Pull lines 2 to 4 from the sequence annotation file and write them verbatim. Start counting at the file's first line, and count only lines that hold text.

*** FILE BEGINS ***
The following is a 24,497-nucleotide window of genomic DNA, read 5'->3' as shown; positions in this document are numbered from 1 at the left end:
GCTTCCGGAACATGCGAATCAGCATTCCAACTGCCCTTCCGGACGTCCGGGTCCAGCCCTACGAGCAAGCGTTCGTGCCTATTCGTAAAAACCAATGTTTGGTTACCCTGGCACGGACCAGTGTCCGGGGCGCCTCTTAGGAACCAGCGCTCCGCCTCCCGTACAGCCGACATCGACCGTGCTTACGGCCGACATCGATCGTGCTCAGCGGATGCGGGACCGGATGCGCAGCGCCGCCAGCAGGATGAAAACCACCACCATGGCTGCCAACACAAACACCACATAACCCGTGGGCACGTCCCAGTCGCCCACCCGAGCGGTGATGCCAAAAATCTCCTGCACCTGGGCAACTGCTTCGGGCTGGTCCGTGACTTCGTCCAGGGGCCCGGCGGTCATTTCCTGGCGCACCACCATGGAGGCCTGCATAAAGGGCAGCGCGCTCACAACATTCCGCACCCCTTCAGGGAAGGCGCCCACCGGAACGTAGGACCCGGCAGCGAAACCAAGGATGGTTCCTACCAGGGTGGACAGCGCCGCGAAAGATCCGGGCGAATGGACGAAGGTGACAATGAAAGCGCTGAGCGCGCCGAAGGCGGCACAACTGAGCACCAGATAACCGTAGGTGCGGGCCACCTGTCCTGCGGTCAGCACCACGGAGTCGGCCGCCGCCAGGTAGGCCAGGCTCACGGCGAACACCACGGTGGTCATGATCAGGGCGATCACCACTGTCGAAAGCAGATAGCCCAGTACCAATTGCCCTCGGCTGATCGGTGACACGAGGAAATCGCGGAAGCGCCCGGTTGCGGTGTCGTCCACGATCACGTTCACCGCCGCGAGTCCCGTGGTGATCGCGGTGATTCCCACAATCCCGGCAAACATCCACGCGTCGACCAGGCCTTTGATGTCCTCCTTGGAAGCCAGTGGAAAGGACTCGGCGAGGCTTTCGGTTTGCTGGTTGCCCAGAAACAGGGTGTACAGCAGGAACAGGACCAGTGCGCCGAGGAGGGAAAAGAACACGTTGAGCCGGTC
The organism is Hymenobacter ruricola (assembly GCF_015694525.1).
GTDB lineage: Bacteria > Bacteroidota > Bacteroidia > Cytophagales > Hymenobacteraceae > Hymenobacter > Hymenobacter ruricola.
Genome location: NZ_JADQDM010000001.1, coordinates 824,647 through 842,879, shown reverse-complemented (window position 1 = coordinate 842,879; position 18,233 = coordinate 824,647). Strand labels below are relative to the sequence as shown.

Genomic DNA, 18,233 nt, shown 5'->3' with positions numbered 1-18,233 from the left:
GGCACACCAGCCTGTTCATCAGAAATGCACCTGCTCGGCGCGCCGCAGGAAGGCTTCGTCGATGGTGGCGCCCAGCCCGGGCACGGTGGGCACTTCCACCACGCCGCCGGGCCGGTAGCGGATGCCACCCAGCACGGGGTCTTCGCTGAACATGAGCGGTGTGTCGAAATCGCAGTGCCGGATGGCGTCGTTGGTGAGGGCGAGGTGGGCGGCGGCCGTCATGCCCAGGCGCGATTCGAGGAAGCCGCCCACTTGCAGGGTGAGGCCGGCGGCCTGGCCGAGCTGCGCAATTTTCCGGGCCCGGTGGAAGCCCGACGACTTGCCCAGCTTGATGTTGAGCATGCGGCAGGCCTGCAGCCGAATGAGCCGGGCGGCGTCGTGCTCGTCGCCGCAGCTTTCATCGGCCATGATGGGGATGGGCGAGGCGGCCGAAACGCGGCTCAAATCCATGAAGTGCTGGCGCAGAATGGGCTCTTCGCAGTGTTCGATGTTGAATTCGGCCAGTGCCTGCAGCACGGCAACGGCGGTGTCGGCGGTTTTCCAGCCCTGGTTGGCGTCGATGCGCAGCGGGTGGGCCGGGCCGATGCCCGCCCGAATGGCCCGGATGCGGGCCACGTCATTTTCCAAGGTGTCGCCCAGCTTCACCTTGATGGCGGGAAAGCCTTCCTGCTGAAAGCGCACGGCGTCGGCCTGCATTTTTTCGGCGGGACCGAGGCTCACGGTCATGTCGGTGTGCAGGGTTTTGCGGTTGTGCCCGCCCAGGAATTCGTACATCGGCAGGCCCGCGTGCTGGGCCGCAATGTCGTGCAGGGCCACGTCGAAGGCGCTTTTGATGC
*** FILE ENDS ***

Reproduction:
GCTTCCGGAACATGCGAATCAGCATTCCAACTGCCCTTCCGGACGTCCGGGTCCAGCCCTACGAGCAAGCGTTCGTGCCTATTCGTAAAAACCAATGTTTGGTTACCCTGGCACGGACCAGTGTCCGGGGCGCCTCTTAGGAACCAGCGCTCCGCCTCCCGTACAGCCGACATCGACCGTGCTTACGGCCGACATCGATCGTGCTCAGCGGATGCGGGACCGGATGCGCAGCGCCGCCAGCAGGATGAAAACCACCACCATGGCTGCCAACACAAACACCACATAACCCGTGGGCACGTCCCAGTCGCCCACCCGAGCGGTGATGCCAAAAATCTCCTGCACCTGGGCAACTGCTTCGGGCTGGTCCGTGACTTCGTCCAGGGGCCCGGCGGTCATTTCCTGGCGCACCACCATGGAGGCCTGCATAAAGGGCAGCGCGCTCACAACATTCCGCACCCCTTCAGGGAAGGCGCCCACCGGAACGTAGGACCCGGCAGCGAAACCAAGGATGGTTCCTACCAGGGTGGACAGCGCCGCGAAAGATCCGGGCGAATGGACGAAGGTGACAATGAAAGCGCTGAGCGCGCCGAAGGCGGCACAACTGAGCACCAGATAACCGTAGGTGCGGGCCACCTGTCCTGCGGTCAGCACCACGGAGTCGGCCGCCGCCAGGTAGGCCAGGCTCACGGCGAACACCACGGTGGTCATGATCAGGGCGATCACCACTGTCGAAAGCAGATAGCCCAGTACCAATTGCCCTCGGCTGATCGGTGACACGAGGAAATCGCGGAAGCGCCCGGTTGCGGTGTCGTCCACGATCACGTTCACCGCCGCGAGTCCCGTGGTGATCGCGGTGATTCCCACAATCCCGGCAAACATCCACGCGTCGACCAGGCCTTTGATGTCCTCCTTGGAAGCCAGTGGAAAGGACTCGGCGAGGCTTTCGGTTTGCTGGTTGCCCAGAAACAGGGTGTACAGCAGGAACAGGACCAGTGCGCCGAGGAGGGAAAAGAACACGTTGAGCCGGTC
The organism is Hymenobacter ruricola (assembly GCF_015694525.1).
GTDB lineage: Bacteria > Bacteroidota > Bacteroidia > Cytophagales > Hymenobacteraceae > Hymenobacter > Hymenobacter ruricola.